I've had a couple of interesting discussions about telecom and network equipment makers in the last few days. How can they take advantage of the cloud mania? Here are some quick thoughts:
1. Offer their equipment on a pay-per-use basis. Requires them to assume capital risk and bulk up the balance sheet. Might cannibalize gear sales. The usage pricing should be attractive for occasional use, but unattractive for constant use.
2. Create a cloud service that complements and advantages their telecom gear. Since the equipment sits in telecom operators and service providers around the world, work with customers to create a service that builds on data collected, with permission, from the experience of those customers.
3. Explore whether there's a service-only offering that is attractive to operators and hosters. Can a telecom equipment vendor offer capability as a cloud service, rather than as an on-premise product? There's probably something, but I don't know the market well enough to know. But I can't imagine cloud services fully replacing on-premises equipment.
What are your thoughts on how telecom equipment makers can take advantage of cloud services opportunities?
Is it me or do you feel like everyone is restructuring their IT organization – or at least talking about it? Chatter among CIOs often turns into a debate over the merits of plan-build-run models versus demand/supply models – or any other IT model du jour. So, I was eager to get my hands on the first draft of Marc Cecere’s presentation on “Future BT Organizational Models” that he’ll be delivering at Forrester’s IT Forum in Las Vegas (it’s next week, so I’m up to my elbows in draft presentations – reviewing our CIO analysts’ content, pushing their thinking further, and frankly reveling in all the new research). Here’s a sneak peek:
On Thursday, May 13, 2010 SAP released its new sustainability report. The report achieved an A+ GRI rating versus the B+ for the previous 2008 one. It uses videos and interactive elements to tell a carefully orchestrated story about SAP’s sustainability performance and provide a baseline for continuous improvement. You will find a few new KPIs, such as business health, culture index and employee satisfaction, and also interesting data about carbon footprint reductions, energy consumption, financial performance, and customer satisfaction.
The SAP report is nicely orchestrated and illustrated. But at least as interesting as the performance data is the message about the company’s strong commitment to the sustainability concept. We defined business sustainability as an underlying approach to business strategy, which optimizes the firm’s business processes and resources. SAP uses the concept as a natural go-to-market strategy and an opportunity to repackage existing and new software offerings into a new and more consistent solutions framework. Known as the SAP Sustainability Library, this framework is an excellent source of insights, best practices, and case studies, including SAP’s own sustainability report.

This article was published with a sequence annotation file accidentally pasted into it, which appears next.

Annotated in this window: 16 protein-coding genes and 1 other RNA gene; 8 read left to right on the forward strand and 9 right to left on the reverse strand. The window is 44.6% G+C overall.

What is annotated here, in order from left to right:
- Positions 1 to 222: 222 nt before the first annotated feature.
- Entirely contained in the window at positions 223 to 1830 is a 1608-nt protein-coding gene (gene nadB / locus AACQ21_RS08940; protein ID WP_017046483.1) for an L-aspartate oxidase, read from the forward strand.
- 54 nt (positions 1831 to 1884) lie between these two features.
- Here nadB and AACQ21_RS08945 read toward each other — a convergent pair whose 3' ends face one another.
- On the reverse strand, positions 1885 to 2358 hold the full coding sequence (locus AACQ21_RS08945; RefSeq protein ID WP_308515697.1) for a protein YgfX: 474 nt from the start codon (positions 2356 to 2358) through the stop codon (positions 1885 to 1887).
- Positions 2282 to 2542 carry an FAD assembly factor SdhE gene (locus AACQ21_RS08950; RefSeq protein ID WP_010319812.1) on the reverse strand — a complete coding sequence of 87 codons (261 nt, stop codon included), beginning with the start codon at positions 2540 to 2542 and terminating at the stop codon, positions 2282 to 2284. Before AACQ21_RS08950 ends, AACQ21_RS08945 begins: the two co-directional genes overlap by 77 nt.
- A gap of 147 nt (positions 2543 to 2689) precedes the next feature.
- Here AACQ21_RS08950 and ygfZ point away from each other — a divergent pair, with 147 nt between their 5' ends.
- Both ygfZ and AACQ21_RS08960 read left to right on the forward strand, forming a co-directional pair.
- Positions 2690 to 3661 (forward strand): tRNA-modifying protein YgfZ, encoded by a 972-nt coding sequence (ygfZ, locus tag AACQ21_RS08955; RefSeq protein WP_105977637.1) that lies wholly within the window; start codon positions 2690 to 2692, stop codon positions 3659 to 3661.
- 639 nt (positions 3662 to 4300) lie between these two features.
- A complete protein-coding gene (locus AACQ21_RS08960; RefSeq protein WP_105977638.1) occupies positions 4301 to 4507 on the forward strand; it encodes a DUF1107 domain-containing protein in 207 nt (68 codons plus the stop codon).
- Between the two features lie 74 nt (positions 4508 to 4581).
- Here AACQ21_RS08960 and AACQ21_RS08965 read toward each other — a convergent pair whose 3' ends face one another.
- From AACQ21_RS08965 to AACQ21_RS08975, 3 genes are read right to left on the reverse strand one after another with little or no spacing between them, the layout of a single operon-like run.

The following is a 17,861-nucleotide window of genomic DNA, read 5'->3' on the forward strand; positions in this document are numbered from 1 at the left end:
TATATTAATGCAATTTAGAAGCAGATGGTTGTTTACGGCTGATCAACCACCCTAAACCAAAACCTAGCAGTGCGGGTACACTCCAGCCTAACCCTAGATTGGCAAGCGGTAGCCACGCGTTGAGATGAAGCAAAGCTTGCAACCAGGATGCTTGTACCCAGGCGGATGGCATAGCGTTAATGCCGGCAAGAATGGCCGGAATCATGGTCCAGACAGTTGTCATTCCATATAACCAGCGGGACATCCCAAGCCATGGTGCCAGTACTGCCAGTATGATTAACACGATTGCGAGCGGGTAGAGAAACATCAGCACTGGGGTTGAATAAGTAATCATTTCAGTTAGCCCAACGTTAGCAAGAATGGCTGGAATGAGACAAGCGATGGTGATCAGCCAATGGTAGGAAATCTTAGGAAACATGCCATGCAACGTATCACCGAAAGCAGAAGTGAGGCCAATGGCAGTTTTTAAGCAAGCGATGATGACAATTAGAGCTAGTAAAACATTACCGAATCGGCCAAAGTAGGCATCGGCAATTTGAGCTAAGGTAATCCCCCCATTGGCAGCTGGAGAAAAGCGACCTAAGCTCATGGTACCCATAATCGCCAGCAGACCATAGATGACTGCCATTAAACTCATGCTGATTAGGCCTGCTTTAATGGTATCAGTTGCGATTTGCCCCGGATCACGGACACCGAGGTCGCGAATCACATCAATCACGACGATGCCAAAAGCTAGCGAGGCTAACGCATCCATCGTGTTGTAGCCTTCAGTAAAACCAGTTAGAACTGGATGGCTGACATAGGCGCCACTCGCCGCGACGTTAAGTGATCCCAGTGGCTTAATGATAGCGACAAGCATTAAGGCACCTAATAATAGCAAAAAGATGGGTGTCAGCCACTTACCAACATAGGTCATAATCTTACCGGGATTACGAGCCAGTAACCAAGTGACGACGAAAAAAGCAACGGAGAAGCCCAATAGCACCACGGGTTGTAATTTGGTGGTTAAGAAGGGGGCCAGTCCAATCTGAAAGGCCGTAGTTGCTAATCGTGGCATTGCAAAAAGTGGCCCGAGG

SAP’s Sustainability Library is a basic tutorial for business process executives seeking to understand and get a grip on sustainability. Even if you are not an SAP customer, you should seize SAP’s breakthrough work as an opportunity to learn and extract new ideas, best practices, and solutions that have the potential to increase the profitability and long-term health of your organization.
A few weeks ago IBM invited me to a day-long conference in San Francisco to preview a new product direction around case management. At first I was a bit hesitant because case management is a bit outside of my normal research agenda, but an old pal in IBM analyst relations convinced me to come over. It was well worth the time. What I saw was much more than I expected as IBM plans to productize a true Information Workplace offering around the pervasive business issue of case management. The concept of an Information Workplace, first presented by Forrester in 2005, is defined as:
A software platform now emerging to support all types of information workers by providing seamless, multimodal, contextual, mobile, right-time access to content, data, voice, processes, expertise, business intelligence, eLearning content, and other information through the use of portals, collaboration tools, business process management, content repositories, content analytics, taxonomies, search, information rights management, and other emerging technologies.
In the fanfare surrounding Microsoft’s unveiling of Office and SharePoint 2010, the co-authoring capability Microsoft is offering in OneNote, Word, PowerPoint, and Excel stood out. Put simply, co-authoring is the ability of multiple people to work synchronously on a document. Microsoft has built a number of features to make real-time editing work: notification of who is working on the document and integration with OCS to facilitate conversations; locking of sections to editing; and a “save to share” feature that reconciles changes between editors after they’ve finished, to name a few. However, lost in this talk of real-time document collaboration is a more basic need that I believe Microsoft is actually solving (hinted at in the title of this post).